My internist is a local Doc with a stellar reputation amongst his peers. He was head of internal medicine at one of our better hospitals.  He is now a concierge doc, and while he still works long hours he limits the number of patients. Great guy/great doc and he takes very good care of me.  Wanting to be preventative, in 2007  my wife and I went to the Cleveland Clinic for an executive physical so I had yet another  good baseline.  They check EVERYTHING and it is a great experience. I highly recommend it.


So Why a Blog on Dan’s liver ???

This is my story of my impending liver transplant. I have never written a blog or chronicled. But I have decided to do this for several reasons.

I am one of the blessed individuals. God has his plan.  My situation is both fixable and curable.  Curable isn’t my word, it is the Docs word.  There is no reason for me to live anything  other than a complete and normal life. The only caveat to that is that I need a replacement liver.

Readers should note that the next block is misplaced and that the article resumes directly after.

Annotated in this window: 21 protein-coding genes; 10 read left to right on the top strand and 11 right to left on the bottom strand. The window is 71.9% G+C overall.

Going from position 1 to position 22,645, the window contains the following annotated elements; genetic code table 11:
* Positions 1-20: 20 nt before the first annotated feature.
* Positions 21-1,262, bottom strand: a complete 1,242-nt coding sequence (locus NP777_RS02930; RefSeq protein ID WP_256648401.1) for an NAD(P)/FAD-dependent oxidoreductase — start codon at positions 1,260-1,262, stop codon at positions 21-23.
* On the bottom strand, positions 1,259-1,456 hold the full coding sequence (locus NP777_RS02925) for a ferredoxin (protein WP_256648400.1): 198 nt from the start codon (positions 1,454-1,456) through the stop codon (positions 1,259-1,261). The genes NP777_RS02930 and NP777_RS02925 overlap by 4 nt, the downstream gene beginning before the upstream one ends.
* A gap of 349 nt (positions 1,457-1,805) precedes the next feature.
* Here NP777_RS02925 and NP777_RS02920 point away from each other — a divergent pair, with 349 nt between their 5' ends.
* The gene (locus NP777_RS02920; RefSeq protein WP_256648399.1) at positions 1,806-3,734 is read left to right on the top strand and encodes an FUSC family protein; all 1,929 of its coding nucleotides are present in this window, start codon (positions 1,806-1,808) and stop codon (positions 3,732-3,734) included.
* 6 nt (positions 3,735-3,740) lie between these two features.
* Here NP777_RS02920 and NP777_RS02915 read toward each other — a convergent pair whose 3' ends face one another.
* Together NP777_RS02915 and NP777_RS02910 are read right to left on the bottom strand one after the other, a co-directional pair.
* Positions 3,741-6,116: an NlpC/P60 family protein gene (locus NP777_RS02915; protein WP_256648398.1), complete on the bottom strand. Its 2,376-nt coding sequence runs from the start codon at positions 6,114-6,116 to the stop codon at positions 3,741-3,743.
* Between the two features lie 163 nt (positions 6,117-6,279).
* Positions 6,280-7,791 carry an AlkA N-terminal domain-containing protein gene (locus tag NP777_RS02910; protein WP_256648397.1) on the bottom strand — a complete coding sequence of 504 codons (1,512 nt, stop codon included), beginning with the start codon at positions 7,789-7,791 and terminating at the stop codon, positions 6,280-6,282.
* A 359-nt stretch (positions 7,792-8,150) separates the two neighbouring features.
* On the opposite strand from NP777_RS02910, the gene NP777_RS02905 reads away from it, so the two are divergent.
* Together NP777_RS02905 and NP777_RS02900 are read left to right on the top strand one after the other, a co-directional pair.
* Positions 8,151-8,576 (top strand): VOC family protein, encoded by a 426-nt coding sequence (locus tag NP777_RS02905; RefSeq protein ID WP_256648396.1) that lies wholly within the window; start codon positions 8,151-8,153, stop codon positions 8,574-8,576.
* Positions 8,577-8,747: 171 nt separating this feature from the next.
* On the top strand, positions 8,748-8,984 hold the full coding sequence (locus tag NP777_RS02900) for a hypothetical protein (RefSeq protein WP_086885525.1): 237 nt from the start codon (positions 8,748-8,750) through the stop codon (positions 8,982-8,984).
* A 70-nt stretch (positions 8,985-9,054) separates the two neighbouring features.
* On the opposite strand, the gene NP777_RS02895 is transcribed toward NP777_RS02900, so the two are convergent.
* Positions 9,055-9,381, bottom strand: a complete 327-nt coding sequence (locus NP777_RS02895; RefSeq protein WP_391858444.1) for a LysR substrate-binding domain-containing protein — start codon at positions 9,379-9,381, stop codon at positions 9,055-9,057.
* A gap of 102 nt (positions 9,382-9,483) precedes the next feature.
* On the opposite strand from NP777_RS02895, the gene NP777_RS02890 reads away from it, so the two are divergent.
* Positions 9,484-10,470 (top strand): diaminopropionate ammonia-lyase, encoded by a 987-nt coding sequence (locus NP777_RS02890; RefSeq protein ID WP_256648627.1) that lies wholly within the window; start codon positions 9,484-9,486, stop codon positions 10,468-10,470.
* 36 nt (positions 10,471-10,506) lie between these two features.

We are also lucky because of the medical facilities nearby.  We are a 3 block walk from Northwestern Medical Facility. NW is a world class  transplant organization and they’ve transplanted over 1,000 livers.  They also transplant hearts, kidneys, and lungs.

So why the blog?

First, when I was told I would be on a transplant list my first reaction was that something good had to come out of it to help other people. There is a huge responsibility here and  we all must  rise to those responsibilities. There are reasons for everything and this is no different.  Some guy (or girl) is coming up behind me and he needs some help too. The web is a great resource to learn, research, and disseminate information to others. Even so, there isn’t  a lot available with first person personal stories.